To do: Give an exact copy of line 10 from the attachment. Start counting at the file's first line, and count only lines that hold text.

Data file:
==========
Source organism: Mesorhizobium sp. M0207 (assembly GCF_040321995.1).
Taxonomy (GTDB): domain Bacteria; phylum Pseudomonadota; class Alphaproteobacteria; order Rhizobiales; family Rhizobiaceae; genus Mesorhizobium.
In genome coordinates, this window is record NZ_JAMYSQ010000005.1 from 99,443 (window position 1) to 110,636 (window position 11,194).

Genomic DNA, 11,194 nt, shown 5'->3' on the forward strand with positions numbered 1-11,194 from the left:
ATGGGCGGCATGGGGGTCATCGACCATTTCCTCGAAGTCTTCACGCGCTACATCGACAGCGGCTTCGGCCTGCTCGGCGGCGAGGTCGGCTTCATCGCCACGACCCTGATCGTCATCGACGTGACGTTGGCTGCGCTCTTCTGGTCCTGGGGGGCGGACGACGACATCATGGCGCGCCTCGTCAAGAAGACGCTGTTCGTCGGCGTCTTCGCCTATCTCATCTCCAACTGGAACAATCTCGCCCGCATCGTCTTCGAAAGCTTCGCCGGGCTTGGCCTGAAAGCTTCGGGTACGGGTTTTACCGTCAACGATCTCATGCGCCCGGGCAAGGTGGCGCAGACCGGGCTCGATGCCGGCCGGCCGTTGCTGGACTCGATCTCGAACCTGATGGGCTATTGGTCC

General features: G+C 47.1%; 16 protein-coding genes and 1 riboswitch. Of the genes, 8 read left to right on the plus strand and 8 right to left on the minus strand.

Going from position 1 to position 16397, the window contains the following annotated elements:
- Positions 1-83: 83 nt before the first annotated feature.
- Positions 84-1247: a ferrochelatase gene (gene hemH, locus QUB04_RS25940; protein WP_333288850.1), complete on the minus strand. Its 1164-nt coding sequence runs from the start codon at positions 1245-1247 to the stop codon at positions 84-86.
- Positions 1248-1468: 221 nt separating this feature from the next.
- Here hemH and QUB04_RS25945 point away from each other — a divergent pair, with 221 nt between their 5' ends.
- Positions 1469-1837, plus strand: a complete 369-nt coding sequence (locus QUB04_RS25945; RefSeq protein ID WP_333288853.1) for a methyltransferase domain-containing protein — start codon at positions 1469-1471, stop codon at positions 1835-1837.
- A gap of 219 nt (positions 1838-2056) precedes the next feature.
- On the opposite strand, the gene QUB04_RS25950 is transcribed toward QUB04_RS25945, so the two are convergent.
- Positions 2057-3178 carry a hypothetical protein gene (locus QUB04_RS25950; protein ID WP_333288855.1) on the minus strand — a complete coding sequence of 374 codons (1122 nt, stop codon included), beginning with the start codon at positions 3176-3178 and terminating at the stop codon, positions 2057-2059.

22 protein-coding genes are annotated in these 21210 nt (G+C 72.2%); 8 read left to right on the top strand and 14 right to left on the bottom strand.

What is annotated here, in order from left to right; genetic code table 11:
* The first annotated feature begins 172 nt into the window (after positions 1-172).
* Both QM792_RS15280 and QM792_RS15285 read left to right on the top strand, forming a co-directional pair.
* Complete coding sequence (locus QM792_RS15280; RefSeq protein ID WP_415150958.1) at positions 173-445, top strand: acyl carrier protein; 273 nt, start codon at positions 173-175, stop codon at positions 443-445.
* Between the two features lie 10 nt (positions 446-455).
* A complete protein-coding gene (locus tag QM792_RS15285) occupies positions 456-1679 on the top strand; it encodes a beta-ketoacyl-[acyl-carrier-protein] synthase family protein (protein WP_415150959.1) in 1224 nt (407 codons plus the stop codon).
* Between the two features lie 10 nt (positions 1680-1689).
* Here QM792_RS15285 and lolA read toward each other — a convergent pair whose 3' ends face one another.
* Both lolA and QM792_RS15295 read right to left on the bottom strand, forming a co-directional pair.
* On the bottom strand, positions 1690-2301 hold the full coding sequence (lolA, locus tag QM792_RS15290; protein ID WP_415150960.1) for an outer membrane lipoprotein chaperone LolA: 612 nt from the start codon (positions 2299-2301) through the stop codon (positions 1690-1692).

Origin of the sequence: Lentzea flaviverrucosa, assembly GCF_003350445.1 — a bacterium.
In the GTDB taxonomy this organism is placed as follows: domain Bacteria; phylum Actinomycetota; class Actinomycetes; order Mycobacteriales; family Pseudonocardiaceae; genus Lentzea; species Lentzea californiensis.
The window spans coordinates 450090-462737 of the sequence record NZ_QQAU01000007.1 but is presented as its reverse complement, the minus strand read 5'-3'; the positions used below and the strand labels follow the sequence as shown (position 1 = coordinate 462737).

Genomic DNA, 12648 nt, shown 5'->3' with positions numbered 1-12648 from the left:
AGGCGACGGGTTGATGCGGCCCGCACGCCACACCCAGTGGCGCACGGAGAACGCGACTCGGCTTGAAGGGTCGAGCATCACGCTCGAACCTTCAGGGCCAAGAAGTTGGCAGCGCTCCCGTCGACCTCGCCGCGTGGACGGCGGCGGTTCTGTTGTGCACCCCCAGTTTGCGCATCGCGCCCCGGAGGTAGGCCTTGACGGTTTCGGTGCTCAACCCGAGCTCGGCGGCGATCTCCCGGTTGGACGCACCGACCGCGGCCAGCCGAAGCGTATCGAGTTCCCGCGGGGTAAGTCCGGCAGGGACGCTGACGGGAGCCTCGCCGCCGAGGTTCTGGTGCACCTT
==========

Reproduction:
- Positions 1248-1468: 221 nt separating this feature from the next.